Archive for Friday, April 6, 2012

Expo on services for those with disabilities planned

April 6, 2012, 4:30 p.m. Updated April 6, 2012, 5:12 p.m.


Individuals with disabilities, their families and care givers will have a chance to gather information about service providers, organizations and support groups during the annual Community Resource Expo.

The expo will be held Wednesday, April 18, from 4 p.m. to 6 p.m. at Free State High School, 4700 Overland Drive.

The expo is a chance to learn about accessing services, planning for future needs and meeting others with similar needs.

Participants can find information about services related to employment, independent living, learning opportunities, financial planning, guardianship, respite care, social activities and other topics. Organizations at the expo offer services for individuals from birth to adulthood.

Young adults who have created their own businesses will also be at the expo to share their learning experiences with developing business plans and securing start-up funds.

The expo is free and opened to anyone who has questions about disability or transition related services. Door prizes will be handed out.

Individuals who need accommodations, such as a sign language interpreter, material in an alternative print format or language translators, should contact Lorna Larson at 832-6050, ext. 2467, or Larson can also be contacted for more information about the expo.


equalaccessprivacy 5 years, 9 months ago

Huh? Kansas does not seem to require any services from competent, trained professionals. After all, every backwoods parent in the immediate area seems to train up their children to stalk anyone in public they perceive to have a physical limitation. Great "help" they give too, and everyone is just grateful beyond words! It's just so dignified and based on such good judgment, and respect of the dignity and privacy of others. Violating people's boundaries and singling them out for special dumbbell abuse is just so humane!

Patronizing attitudes are so well- programmed into the general citizenry no further services by actual informed so-called professionals should be needed, right? Training up your kids to make others the butt of backwoods ignorance therefore saves big money that otherwise would need to be spent for the general welfare and to ensure everyone receives opportunities based on their abilities instead of being limited by the despicable, aggressive prejudices of the average hateful, plug-stupid Kansan.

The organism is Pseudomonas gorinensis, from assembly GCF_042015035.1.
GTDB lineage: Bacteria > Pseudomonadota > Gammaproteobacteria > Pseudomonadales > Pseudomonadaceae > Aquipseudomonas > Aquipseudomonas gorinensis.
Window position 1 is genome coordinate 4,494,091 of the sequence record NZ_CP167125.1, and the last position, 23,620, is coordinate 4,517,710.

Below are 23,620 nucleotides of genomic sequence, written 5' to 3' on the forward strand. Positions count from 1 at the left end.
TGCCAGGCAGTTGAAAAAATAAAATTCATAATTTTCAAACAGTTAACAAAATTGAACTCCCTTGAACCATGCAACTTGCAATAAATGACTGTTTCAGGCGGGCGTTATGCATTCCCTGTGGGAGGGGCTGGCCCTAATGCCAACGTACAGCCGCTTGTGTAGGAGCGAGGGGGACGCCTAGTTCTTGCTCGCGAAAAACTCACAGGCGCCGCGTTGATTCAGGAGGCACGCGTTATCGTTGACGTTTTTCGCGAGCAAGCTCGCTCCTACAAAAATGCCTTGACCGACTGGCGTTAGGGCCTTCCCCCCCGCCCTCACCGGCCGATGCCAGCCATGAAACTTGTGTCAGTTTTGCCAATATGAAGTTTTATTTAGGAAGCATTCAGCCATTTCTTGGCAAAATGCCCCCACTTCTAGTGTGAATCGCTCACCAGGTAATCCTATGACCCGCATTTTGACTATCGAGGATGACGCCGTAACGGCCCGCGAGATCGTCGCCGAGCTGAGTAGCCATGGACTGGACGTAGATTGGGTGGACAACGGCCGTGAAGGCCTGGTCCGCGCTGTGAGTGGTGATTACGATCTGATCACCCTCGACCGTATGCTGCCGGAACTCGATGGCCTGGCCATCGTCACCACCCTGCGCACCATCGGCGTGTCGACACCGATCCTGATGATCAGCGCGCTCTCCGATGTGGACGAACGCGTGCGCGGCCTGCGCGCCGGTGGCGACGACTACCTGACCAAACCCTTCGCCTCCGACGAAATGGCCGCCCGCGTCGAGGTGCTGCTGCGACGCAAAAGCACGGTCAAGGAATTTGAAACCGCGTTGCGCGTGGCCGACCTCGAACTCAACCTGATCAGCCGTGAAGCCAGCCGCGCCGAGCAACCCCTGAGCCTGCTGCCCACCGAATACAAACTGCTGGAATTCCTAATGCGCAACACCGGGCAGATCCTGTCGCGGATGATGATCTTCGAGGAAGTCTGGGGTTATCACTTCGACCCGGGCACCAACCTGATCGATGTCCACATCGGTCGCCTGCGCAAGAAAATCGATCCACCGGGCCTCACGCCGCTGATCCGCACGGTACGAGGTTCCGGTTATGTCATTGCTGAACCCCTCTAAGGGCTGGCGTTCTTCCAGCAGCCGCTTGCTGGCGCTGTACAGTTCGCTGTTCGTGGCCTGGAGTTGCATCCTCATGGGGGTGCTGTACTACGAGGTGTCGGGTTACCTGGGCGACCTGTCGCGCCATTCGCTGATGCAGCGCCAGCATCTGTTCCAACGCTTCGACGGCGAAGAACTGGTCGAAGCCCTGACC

Jillian Andrews 5 years, 9 months ago

I someone off their nut? WTH are you talking about? This is a simple community fair to let people know what services and programs are out there. Get a life and a therapist.

Kendall Simmons 5 years, 9 months ago

Yes, someone is off their nut. A certain chronic complainer with a "physical limitation" who doesn't like being asked by anyone if he needs any help. (He particularly complains about being asked that on Mass. St.)

Of course, he's not going to admit that maybe...just maybe...he's being asked because he, at least occasionally, actually looks as though he might be able to use some assistance.

After all, why should he have to acknowledge any part in how he comes across to other people...right? It's all "their fault"...right? Because, of course, everyone who sees someone with a disability only sees the disability...right? Automatically assumes that the person is "helpless" - is "incapable" - "cannot" manage on their own...right? Yeesh.

And, of course, I'm being "insulting" by suggesting this. Suggesting that he might actually come across occasionally as needing help. Not as being helpless, mind you. But simply as someone who, at that moment, looks like he might be able to use some assistance ...leading someone to ask, as nothing more than a common courtesy.

Heck, if someone opens the door for me, I say "thank you". I don't assume they think I can't open the door for myself. If a young man offers to carry a box for me out to my car, I say "thank you". I don't assume he thinks I'm weak and helpless.

That's because, unlike 'Crabby Appleton' here, I view myself as a person first, last and foremost, so my self-worth is not threatened in the least by someone asking me if I need assistance. After all, being independent does not require doing everything by yourself. And accepting that people who kindly offer assistance are not automatically assuming you're incapable of doing things by yourself due to your "physical limitation".

Frankly, NOT assuming the worst about people sure as heck makes my life happier than the alternative! Crabby ought to try it sometime because he currently sounds like a miserably unhappy person.

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